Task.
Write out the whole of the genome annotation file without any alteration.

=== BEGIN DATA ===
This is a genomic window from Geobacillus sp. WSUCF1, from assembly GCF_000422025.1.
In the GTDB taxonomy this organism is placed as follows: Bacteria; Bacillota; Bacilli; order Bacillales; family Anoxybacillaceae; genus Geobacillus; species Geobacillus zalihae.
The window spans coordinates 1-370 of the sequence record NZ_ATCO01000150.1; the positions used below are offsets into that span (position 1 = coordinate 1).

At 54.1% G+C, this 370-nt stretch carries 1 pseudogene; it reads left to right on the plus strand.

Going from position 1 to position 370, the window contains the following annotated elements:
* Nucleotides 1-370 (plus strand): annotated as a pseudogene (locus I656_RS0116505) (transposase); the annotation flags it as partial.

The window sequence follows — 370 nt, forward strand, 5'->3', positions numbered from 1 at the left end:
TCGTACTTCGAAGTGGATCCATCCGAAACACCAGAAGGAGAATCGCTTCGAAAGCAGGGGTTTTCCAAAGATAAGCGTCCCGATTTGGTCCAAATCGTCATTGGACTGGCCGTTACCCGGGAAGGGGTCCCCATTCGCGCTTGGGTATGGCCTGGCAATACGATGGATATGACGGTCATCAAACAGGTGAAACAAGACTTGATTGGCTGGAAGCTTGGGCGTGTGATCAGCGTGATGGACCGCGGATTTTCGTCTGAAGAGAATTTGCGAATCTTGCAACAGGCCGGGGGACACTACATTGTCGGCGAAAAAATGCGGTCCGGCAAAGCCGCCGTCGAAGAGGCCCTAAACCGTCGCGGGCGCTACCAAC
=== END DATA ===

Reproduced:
This is a genomic window from Geobacillus sp. WSUCF1, from assembly GCF_000422025.1.
In the GTDB taxonomy this organism is placed as follows: Bacteria; Bacillota; Bacilli; order Bacillales; family Anoxybacillaceae; genus Geobacillus; species Geobacillus zalihae.
The window spans coordinates 1-370 of the sequence record NZ_ATCO01000150.1; the positions used below are offsets into that span (position 1 = coordinate 1).

At 54.1% G+C, this 370-nt stretch carries 1 pseudogene; it reads left to right on the plus strand.

Going from position 1 to position 370, the window contains the following annotated elements:
* Nucleotides 1-370 (plus strand): annotated as a pseudogene (locus I656_RS0116505) (transposase); the annotation flags it as partial.

The window sequence follows — 370 nt, forward strand, 5'->3', positions numbered from 1 at the left end:
TCGTACTTCGAAGTGGATCCATCCGAAACACCAGAAGGAGAATCGCTTCGAAAGCAGGGGTTTTCCAAAGATAAGCGTCCCGATTTGGTCCAAATCGTCATTGGACTGGCCGTTACCCGGGAAGGGGTCCCCATTCGCGCTTGGGTATGGCCTGGCAATACGATGGATATGACGGTCATCAAACAGGTGAAACAAGACTTGATTGGCTGGAAGCTTGGGCGTGTGATCAGCGTGATGGACCGCGGATTTTCGTCTGAAGAGAATTTGCGAATCTTGCAACAGGCCGGGGGACACTACATTGTCGGCGAAAAAATGCGGTCCGGCAAAGCCGCCGTCGAAGAGGCCCTAAACCGTCGCGGGCGCTACCAAC